TransLink Podcast: What’s the T on why SkyTrain doesn’t run 24 hours

TransLink Podcast: What’s the T on why SkyTrain doesn’t run 24 hours

A guideway technician cuts rail on the SkyTrain tracks overnight

Matt Doyle, SkyTrain’s vice-president of maintenance and engineering, has the answer why the SkyTrain doesn’t run all night. He also explains what’s going on behind the scenes on the SkyTrain tracks overnight when most of us are asleep.


HOST JAWN JANG: Hey, welcome to What’s the T. I’m Jawn Jang. I’ll be your host as we try and tackle one of the biggest questions that you, the public, have asked about the SkyTrain for nearly four decades. Why doesn’t the SkyTrain run all night?

CUSTOMER 1: If I had to make a guess, I just. Because maybe not enough people use it.

JAWN: It’s a good question. So, do we have a good answer? Let’s tap in to What’s the T.


VOICEOVER 1: The next station is.

VOICEOVER 2: Welcome to What’s the T: the TransLink Podcast.

JAWN: TransLink is the regional transportation authority for Metro Vancouver and that means you see us at work every single day. From the SeaBus and West Coast Express to the many different busses on our roads to perhaps the most iconic public transportation medium in our region, the SkyTrain. With over 300 train cars in service, BCRTC — or the British Columbia Rapid Transit Company — has a crucial role to play in transporting the thousands of people who depend on their service every single day.

And since the Skytrain launched in 1985, it has become an icon as a completely automated and fully electric rail system. But, in the nearly four decades, the Skytrain has dutifully served the residents of Metro Vancouver, it has faced one very specific question that people still ask to this day. Why doesn’t the SkyTrain run 24 hours?


JAWN: Now, before we hear from the experts, what do you think? Why does the SkyTrain have a daily service window instead of just running all day and all night? You’ve probably come up with a theory or two in the past. We tasked our very own Thor Diakow out to hit the streets and hear directly from customers like you. And here’s what you had to say.

INTERVIEWER THOR DIAKOW: Hey, its Thor with TransLink, we’re here on the system asking people why they think Skytrain doesn’t run 24 hours a day. Do you have a theory on why SkyTrain doesn’t run all night?

CUSTOMER 2: I actually didn’t know that, honestly. I mean, maybe not enough users at night because I don’t use it at night, that’s for sure.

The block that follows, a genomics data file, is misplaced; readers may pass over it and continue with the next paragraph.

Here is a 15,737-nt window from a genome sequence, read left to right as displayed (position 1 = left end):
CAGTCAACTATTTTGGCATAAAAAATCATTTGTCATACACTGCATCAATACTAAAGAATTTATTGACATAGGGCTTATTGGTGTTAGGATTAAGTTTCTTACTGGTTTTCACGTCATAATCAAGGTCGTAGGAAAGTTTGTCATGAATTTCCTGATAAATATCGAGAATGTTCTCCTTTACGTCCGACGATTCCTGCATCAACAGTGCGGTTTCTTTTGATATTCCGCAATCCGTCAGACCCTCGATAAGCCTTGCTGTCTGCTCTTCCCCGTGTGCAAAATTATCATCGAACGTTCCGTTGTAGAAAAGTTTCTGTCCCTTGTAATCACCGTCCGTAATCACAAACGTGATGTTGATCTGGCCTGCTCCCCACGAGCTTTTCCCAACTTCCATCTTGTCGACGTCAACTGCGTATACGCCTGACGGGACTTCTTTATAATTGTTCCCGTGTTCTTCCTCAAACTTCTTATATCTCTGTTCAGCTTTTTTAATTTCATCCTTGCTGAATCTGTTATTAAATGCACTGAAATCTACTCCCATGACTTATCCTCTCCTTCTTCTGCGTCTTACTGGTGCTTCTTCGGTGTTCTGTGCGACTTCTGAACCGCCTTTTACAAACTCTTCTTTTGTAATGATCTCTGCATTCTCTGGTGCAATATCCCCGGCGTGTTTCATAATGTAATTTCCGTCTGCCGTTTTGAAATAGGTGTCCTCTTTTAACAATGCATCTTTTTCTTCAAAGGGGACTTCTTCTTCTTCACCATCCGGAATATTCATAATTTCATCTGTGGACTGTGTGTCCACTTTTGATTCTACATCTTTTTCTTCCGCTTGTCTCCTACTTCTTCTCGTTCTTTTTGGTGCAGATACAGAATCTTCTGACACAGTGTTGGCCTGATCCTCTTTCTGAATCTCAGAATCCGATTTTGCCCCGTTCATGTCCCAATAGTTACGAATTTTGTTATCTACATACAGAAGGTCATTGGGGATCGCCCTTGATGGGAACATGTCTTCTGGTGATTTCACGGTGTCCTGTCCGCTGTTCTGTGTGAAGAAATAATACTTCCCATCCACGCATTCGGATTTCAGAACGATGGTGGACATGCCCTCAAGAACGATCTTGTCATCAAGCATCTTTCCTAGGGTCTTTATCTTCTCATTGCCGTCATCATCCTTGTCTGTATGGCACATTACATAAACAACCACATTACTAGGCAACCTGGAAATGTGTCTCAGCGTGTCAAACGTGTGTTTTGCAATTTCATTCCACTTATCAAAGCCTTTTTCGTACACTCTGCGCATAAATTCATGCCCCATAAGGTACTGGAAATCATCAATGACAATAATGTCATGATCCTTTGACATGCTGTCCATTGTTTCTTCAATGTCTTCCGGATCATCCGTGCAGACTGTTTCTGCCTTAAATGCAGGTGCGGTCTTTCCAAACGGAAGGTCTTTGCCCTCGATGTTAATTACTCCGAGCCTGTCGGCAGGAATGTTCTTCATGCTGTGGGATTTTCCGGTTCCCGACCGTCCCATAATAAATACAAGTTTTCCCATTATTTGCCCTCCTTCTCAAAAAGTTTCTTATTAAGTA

THOR: Why doesn’t the SkyTrain run all night?

CUSTOMER 3: Well they have to do some maintenance some time.

CUSTOMER 4: There’s not enough ridership to justify it. That’s what I would expect. Yeah.

THOR: We’re asking people why they think SkyTrain doesn’t run 24 hours a day. There’s a lot of different ideas around that. But why do you think it doesn’t run all night?

CUSTOMER 5: If I had to make a guess, I just ’cause maybe not enough people use it.

CUSTOMER 6: No, no idea. I’m not sure.

JAWN: Okay. A lot of different answers. Some pretty solid theories in there. But are any of them correct? In order to solve one of Metro Vancouver’s oldest transit mysteries, let’s go directly to the expert who can finally crack the riddle.

GUEST MATT DOYLE: I appreciate the question, and I’ve had some experience answering this question historically.

JAWN: Matt Doyle is the vice president of maintenance and engineering for BCRTC. Take it away, Matt.

MATT: Yeah, the reality IS, it’s as simple as we require time to do maintenance. It’s the simple answer to a complex question. But in order to operate our trains and our tracks safely for our traveling public, we need that downtime to basically get into both THE trains, the rolling stock, as well as into the track and guideway  areas, as well as all of the supporting systems and networks in order to keep, you know, high reliability, safe operation for our operating window.

JAWN: So if you’ve guessed maintenance, then give yourself a pat on the back. Very well done. Maybe you should be working for us. But what does that actually mean? What does maintenance look like every night and why does it need to happen during those overnight hours?

MATT: Yeah, we tend to use that in-between as non-revenue windows. So quite simply, the time when we’re not running revenue service. So that non-revenue window is basically, yeah, when we have safe access to the system. It can be accessed multiple ways. So we’ll kind of give a couple different scenarios for the listeners to understand. Primarily if we’re doing any type of repair work, or any type of, we refer to as a linear, visual inspection, we use special equipment.

So we have rail borne equipment. Little speeders and crane carts and other things, including rail grinders that run on our system. And they actually operate on the exact same tracks that the revenue service operates on. We cannot have revenue service operating at the same time due to safety and quite honestly, chance of collision, etc. So that equipment, because the nature of our guideway, needs to be launched from an area, so it tends to be launched from one of our operations and maintenance centres, you know, as the last revenue train is running, we start to fill in behind that revenue train to launch our equipment, get folks to the job site for that evening or morning, I should say. Usually around, you know, 1 a.m. in the morning through till, you know, four or five depending on the day and gets crew, equipment, tools to site to either inspect, repair, maintain or replace — you know the job for that day.